|German submarine U-103 (1940)|
U-103 in 1939. Looking backwards from the conning tower. Note the width of casing of the Type IX compared to the Type VII U-boat
|Career (Nazi Germany)|
|Ordered:||24 May 1938|
|Builder:||AG Weser, Bremen|
|Laid down:||6 September 1939|
|Launched:||12 April 1940|
|Commissioned:||5 July 1940|
|Fate:||Sunk 15 April 1945 at Kiel by bombs. One dead|
|Class & type:||Type IXB U-boat|
76.5 m (251 ft 0 in) overall|
58.7 m (192 ft 7 in) pressure hull
6.8 m (22 ft 4 in) overall|
4.4 m (14 ft 5 in) pressure hull
|Height:||9.6 m (31 ft 6 in)|
|Draft:||4.7 m (15 ft 5 in)|
18.3 knots (33.9 km/h) surfaced|
7.3 knots (13.5 km/h) submerged
22,200 nmi (41,100 km) at 10 knots (19 km/h) surfaced|
118 nmi (219 km) at 4 kn (7.4 km/h) submerged
2nd U-boat Flotilla
24th U-boat Flotilla
|Identification codes:||M 05 635|
21 September–19 October 1940
23 September–19 December 1940
21 January–24 February 1941
1 April–12 July 1941
10 September–9 November 1941
3 January–19 March 1942
15 April–22 June 1942
21 October–29 December 1942
7 February–26 March 1943
24 April–26 May 1943
a. 18–19 September 1943
b. 23 September 1943–1 January 1944
45 ships sunk for a total of 237,596 gross register tons (GRT)|
Three ships damaged for a total of 28,158 GRT
German submarine U-103 was a Type IXB U-boat of the German Kriegsmarine that operated during World War II. She was one of the most successful boats in the entire war, sinking over 237,000 tons of Allied shipping in 11 patrols, in a career lasting more than four years.
U-103 was laid down on 6 September 1939 at AG Weser in Bremen as 'werk' 966. She was launched on 12 April 1940 and commissioned on 5 July under the command of Korvettenkapitän Victor Schütze. After her warm-up, (designed to give her an opportunity to train and repair minor faults), she was deployed into the Atlantic Ocean in September, 1940 and saw overwhelming success, sinking 45 ships and damaging three other vessels.
The boat entered the Atlantic via the 'gap' between the Faroe and Shetland Islands. Her first victory was sinking the Nina Borthen in mid-ocean on 6 October. After being hit by a torpedo, the ship developed a list, which the crew corrected. The ship was hit by two more projectiles, which also caused a list. Another torpedo hit broke the vessel in two and she sank. There were no survivors.
A steady stream of victories followed; the Zanes Gounaris on 9 October, the Graigwen (damaged) also on the 9th, as was the Delphin, although she did not sink until the next day. The Nora went down on 13 October; the Thistlegarth was the last victim - sinking 45 mi (72 km) west northwest of Rockall on 15 October. U-103 docked at her new base - Lorient on the French Atlantic coast, on 19 October.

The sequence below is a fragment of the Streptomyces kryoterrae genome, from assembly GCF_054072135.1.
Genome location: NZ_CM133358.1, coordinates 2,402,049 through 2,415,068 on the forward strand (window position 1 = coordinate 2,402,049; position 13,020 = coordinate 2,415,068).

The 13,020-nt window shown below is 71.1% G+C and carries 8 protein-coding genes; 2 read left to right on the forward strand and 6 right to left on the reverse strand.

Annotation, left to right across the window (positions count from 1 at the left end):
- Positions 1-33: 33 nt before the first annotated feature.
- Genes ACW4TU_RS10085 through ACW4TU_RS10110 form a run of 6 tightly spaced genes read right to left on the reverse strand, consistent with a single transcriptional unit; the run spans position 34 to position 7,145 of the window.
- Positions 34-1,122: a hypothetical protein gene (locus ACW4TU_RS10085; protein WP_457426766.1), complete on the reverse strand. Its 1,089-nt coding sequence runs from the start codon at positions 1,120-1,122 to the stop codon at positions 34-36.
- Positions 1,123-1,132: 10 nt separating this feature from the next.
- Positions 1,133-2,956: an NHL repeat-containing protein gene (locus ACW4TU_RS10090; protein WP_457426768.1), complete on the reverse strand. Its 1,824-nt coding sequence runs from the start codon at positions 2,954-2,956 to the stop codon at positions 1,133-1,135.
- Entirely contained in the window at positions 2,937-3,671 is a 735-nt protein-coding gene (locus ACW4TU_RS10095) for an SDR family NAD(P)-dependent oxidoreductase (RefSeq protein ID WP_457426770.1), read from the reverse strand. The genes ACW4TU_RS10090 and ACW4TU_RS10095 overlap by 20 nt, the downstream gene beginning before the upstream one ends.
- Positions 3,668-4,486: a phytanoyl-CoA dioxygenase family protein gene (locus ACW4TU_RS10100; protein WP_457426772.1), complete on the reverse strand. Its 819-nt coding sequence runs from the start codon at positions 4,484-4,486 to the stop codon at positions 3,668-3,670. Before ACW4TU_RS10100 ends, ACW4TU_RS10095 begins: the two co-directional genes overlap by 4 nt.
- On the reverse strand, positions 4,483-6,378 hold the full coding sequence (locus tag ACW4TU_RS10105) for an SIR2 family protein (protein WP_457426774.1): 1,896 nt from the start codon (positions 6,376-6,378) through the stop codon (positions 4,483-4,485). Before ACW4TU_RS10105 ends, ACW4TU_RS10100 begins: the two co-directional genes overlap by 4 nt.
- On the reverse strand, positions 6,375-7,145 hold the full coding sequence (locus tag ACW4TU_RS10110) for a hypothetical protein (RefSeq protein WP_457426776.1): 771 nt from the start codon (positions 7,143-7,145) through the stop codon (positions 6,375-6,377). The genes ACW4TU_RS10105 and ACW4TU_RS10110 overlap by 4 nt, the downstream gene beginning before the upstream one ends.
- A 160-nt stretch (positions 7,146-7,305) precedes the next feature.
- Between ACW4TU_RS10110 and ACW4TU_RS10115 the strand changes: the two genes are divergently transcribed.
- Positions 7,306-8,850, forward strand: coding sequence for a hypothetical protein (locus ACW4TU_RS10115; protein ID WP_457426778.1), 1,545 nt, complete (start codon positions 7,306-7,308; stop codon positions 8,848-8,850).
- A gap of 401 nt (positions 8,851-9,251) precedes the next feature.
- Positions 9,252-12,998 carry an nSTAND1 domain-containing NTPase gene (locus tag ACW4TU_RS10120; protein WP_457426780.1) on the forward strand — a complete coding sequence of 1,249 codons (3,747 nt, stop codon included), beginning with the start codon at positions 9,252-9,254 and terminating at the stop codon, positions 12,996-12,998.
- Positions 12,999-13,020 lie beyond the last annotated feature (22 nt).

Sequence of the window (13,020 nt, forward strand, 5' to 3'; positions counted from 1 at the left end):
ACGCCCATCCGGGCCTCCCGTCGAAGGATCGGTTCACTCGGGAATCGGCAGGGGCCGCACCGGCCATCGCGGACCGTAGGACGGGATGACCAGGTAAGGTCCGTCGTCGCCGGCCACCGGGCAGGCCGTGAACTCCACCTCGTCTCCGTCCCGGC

She then added to her score: the Daydawn on the 21st, the Victoria on the same day; the Glenmoor on the 27th, the Mount Athos on the 28th and the St. Elwyn, also on the 28th. There was a slight pause before the attacks continued: the Calabria on 8 December and the Empire Jaguar the next day.
The submarine returned to Lorient on 19 December.
The list of sunk and damaged ships grew. The Arthur F. Corwin was damaged by U-103 13 February 1941 and sunk by U-96 later that same day. U-96 went on to sink Edwy R. Brown (17 October), the Seaforth (18th) and the Benjamin Franklin (19th).
A change of operational area saw U-103 conduct her fourth sortie off the coast of West Africa. This patrol was also notable, because at 103 days, it was her longest. She sank the Polyana 41 mi (66 km) southwest of the Cape Verde Islands on 24 April 1941. The ship went down in one minute, there were no survivors.
The tally increased: the Samsø, the Wray Castle, the Surat and the Dunkwa were all sent to the bottom in the first week of May. When the Dunkwa met her end, it was noticed that there were 39 survivors in one lifeboat; the U-boat-men righted another and provided water. U-103 sank another eight ships in the vicinity of the 'dark continent' before returning to Lorient on 12 July.
Patrol number five was relatively modest in terms of ships sunk. 'Only' two vessels went under; (the Niceto de Larrinaga and the Edward Blyden), west of the Canary Islands on 22 September 1941.
The boat's sixth patrol centred around the eastern US coast. She sank the W. L. Stead about 90 mi (140 km) off the Delaware river on 2 February 1942. The torpedo hit set the ship on fire but wave action soon extinguished it. Using her deck gun, U-103 fired 83 rounds, scoring 17 hits and reigniting the fire. She fired a further two torpedoes, the second missed, but the third caused the tanker's cargo to explode, sending flames 500 ft (150 m) into the air.
U-103 also sank the San Gil on 4 February, the India Arrow on the 5th and the China Arrow on the same date.